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  • Desis Divided: The Political Lives of South Asian Americans by Sangay K. Mishra
  • Nalini Iyer
DESIS DIVIDED: The Political Lives of South Asian Americans. By Sangay K. Mishra. Minneapolis: University of Minnesota Press. 2016.

Sangay Mishra's book breaks new ground in South Asian American studies because he moves beyond the work of earlier scholars such as Vijay Mishra, Kamala Visweswaran, Monisha Das Gupta who had critiqued the model minority discourse used to frame the experiences of South Asian Americans. Mishra builds on this earlier work but provides a systematic analysis of the divergences and schisms within the ethnic group to study how this immigrant community has mobilized politically in recent years and in particular post 9/11. Based on interviews with South Asians in New York city and Los Angeles as well as analysis of national data from the 2000–2001 Pilot Study of the National Asian American Political Survey and the 2008 National Asian American Survey, Mishra looks at the patterns of political participation amongst South Asians both within the US and transnationally.

The book begins with a socio-political history of South Asians in the U.S. which is familiar territory for those working in the field but necessary to introduce the book's overall project. He continues with an analysis of theories of ethno-racial mobilization and their relevance to the study of South Asian Americans. He then proceeds to explore post 9/11 racial targeting of South Asians and how that shapes political mobilization. The book continues with an examination of dominant modes of political mobilization amongst South Asians and concludes with two chapters that examine the community's transnational political engagement and how diasporic nationalism influences the members' engagement with U.S. politics.

This study is timely and conceptualized well. As an economically powerful and rapidly growing community, South Asian Americans are increasingly active in politics at the local, regional, and national levels. However, Mishra's major intervention is that the South Asian American community is not a monolith and that national origin, religion, caste, and class are important factors that complicate how we understand the community. This approach of considering vectors of identity within the group is necessary in the evolution of South Asian American studies and has a significant methodological impact on the field.

There are a couple of aspects of this study that could have been nuanced. The first is the question of gender. Although Mishra does devote about a dozen pages to social justice politics in chapter four and addresses how organizations like Sakhi and Manavi among [End Page 117] others that did ground breaking work on domestic violence prevention and advocacy and provided an avenue for political mobilization, the issues of gender, sexuality, and working class issues are lumped into this section and the analysis feels perfunctory. Is gender not a major factor if turbaned Sikh men and hijabi women were targets of racial violence post 9/11? It is not clear what percentage of respondents to the interviews were women? The discussion of South Asian racialization needs to be an intersectional one that accounts for gender and sexuality in the formation of race. The second issue is that of national origins. Mishra admits in his introduction that despite his best attempts, the study is dominated by Indian American issues. He justifies this because Indian Americans are numerically the largest amongst South Asians and also because South Asian American studies as a field has not produced enough scholarship on Pakistani, Bangladeshi, and other smaller South Asian communities. Both these reasons are real and important, but this Indo-centrism skews the argument. In particular, much of the chapter on diasporic nationalism is Indo-centric. Had Mishra engaged in a discussion of a smaller South Asian community such as the Sri Lankan American community and their diasporic nationalism, a more nuanced picture would have emerged. Sri Lankan Tamils who escaped a decades-long civil war have had an active and different form of diasporic nationalism during and after the civil war. Does the different post-independence political history of India and Sri Lanka impact diasporic nationalism differently?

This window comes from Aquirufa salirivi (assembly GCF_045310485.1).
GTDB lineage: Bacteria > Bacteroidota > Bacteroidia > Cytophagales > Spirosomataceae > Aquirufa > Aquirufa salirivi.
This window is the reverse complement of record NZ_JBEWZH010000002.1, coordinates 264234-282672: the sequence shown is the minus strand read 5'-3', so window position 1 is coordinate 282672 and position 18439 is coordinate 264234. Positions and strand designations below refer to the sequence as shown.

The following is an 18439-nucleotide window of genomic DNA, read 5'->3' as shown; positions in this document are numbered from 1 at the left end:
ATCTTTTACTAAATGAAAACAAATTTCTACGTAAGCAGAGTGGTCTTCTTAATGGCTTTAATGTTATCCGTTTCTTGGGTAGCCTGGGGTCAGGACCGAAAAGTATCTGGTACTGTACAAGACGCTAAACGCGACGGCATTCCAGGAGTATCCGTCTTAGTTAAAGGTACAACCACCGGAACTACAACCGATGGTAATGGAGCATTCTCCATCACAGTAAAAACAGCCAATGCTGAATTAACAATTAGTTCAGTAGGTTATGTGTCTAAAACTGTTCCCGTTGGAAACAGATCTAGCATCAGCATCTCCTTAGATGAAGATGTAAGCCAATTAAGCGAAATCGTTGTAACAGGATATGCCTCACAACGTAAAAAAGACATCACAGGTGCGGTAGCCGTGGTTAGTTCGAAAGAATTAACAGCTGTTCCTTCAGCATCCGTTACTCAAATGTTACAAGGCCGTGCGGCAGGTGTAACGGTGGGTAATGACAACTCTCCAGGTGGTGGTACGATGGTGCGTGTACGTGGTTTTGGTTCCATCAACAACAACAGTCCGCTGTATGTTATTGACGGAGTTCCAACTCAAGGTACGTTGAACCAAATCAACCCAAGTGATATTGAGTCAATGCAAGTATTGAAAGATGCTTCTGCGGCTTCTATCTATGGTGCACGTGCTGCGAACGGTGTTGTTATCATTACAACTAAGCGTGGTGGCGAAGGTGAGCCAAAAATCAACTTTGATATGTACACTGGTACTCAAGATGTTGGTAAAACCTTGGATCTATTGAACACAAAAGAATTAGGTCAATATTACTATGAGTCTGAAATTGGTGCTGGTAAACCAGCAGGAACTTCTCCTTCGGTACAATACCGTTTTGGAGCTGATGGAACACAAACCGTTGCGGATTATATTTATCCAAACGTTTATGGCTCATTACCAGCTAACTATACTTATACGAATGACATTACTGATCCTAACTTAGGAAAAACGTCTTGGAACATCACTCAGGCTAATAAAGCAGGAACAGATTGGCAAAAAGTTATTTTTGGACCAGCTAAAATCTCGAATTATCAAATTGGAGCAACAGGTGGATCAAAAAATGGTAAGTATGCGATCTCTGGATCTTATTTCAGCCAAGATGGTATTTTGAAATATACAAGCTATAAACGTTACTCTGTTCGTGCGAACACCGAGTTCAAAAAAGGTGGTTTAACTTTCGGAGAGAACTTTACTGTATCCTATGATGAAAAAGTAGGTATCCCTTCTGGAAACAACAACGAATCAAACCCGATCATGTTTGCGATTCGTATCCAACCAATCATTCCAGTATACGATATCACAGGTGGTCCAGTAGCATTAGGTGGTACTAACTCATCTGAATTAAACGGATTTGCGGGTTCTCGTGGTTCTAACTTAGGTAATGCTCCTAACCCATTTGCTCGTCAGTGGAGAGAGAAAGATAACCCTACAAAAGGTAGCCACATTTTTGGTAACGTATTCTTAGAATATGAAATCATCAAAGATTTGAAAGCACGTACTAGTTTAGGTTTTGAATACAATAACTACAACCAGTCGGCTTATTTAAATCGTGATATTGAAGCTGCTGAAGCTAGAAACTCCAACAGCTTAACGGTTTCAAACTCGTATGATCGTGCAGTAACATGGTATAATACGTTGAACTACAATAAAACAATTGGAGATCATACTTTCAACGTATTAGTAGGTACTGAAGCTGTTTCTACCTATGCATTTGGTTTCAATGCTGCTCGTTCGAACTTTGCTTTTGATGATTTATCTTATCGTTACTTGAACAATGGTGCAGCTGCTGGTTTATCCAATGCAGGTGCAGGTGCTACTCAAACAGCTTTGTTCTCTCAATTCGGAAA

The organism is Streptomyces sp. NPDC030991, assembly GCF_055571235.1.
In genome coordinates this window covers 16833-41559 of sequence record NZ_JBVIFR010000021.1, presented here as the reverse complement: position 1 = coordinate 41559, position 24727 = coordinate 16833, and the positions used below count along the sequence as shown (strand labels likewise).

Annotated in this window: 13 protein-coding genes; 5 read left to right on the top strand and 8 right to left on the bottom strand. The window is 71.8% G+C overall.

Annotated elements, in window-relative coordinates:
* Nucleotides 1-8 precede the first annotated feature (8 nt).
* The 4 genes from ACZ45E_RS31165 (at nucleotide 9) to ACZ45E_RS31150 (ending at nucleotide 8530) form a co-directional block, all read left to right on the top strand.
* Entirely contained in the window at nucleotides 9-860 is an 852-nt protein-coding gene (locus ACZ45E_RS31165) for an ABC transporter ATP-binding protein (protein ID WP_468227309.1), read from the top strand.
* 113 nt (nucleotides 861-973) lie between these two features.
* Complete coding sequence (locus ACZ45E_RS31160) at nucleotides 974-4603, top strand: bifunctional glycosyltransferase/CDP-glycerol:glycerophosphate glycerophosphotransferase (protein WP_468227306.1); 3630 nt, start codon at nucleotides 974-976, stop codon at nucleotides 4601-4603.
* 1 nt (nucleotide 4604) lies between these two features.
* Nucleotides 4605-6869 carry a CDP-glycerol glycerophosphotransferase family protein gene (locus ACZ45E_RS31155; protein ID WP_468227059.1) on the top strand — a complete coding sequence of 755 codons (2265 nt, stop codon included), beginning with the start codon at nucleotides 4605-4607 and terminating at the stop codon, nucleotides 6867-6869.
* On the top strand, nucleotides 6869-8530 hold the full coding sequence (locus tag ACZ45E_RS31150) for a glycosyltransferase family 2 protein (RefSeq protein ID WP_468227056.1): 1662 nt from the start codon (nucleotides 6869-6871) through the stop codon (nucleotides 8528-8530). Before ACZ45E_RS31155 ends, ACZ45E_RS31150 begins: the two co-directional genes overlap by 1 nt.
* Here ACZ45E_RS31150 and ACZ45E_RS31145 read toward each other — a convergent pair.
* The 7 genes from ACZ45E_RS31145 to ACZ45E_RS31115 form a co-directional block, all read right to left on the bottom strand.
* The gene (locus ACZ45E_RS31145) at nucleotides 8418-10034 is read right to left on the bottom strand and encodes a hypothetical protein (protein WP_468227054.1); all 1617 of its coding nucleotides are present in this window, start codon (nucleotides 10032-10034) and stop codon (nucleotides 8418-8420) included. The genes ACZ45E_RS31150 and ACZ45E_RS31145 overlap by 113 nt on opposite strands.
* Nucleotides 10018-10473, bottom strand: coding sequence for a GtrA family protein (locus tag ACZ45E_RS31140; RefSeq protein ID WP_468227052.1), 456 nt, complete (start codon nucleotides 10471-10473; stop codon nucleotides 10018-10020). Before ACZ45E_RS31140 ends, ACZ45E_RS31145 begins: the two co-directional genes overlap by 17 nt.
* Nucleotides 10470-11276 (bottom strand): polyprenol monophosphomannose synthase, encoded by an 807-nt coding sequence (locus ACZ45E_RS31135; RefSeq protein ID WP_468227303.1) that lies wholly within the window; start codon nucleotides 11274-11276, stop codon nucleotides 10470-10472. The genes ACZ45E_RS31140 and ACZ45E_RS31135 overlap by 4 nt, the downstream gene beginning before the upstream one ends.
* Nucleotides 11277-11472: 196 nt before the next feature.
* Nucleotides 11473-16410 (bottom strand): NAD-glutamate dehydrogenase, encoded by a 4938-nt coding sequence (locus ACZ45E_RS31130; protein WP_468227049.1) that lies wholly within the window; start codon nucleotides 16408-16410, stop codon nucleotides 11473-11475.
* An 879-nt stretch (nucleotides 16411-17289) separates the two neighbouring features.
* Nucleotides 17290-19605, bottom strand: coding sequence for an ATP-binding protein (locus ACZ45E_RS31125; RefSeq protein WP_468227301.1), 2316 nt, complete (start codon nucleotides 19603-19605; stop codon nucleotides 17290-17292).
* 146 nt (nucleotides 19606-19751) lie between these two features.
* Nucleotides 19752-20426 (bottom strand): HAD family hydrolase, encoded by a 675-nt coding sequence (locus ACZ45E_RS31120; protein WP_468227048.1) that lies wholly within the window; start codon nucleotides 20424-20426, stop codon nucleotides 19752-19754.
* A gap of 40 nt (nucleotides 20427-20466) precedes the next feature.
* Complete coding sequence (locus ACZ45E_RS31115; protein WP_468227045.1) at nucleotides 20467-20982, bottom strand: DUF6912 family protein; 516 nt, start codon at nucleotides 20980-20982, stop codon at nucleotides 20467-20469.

These critiques of the question of gender and Indo-centrism do not...


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pp. 117-118
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